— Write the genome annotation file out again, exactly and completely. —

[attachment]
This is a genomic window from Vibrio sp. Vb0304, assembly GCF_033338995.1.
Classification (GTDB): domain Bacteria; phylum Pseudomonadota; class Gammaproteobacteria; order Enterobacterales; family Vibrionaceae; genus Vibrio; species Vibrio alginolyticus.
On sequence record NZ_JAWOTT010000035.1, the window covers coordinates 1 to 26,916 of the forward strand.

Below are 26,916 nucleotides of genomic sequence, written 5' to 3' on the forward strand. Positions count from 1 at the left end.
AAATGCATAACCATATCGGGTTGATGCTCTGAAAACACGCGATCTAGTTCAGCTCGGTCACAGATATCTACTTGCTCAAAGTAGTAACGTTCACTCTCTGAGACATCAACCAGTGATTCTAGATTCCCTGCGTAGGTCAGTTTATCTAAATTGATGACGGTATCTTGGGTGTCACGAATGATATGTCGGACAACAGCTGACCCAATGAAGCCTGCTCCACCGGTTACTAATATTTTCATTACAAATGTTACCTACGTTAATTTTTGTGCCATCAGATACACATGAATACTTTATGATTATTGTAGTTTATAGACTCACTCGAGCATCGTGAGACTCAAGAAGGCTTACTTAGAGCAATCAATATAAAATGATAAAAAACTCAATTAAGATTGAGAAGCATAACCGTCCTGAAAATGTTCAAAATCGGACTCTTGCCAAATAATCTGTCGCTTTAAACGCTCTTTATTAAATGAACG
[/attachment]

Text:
This is a genomic window from Vibrio sp. Vb0304, assembly GCF_033338995.1.
Classification (GTDB): domain Bacteria; phylum Pseudomonadota; class Gammaproteobacteria; order Enterobacterales; family Vibrionaceae; genus Vibrio; species Vibrio alginolyticus.
On sequence record NZ_JAWOTT010000035.1, the window covers coordinates 1 to 26,916 of the forward strand.

Below are 26,916 nucleotides of genomic sequence, written 5' to 3' on the forward strand. Positions count from 1 at the left end.
AAATGCATAACCATATCGGGTTGATGCTCTGAAAACACGCGATCTAGTTCAGCTCGGTCACAGATATCTACTTGCTCAAAGTAGTAACGTTCACTCTCTGAGACATCAACCAGTGATTCTAGATTCCCTGCGTAGGTCAGTTTATCTAAATTGATGACGGTATCTTGGGTGTCACGAATGATATGTCGGACAACAGCTGACCCAATGAAGCCTGCTCCACCGGTTACTAATATTTTCATTACAAATGTTACCTACGTTAATTTTTGTGCCATCAGATACACATGAATACTTTATGATTATTGTAGTTTATAGACTCACTCGAGCATCGTGAGACTCAAGAAGGCTTACTTAGAGCAATCAATATAAAATGATAAAAAACTCAATTAAGATTGAGAAGCATAACCGTCCTGAAAATGTTCAAAATCGGACTCTTGCCAAATAATCTGTCGCTTTAAACGCTCTTTATTAAATGAACG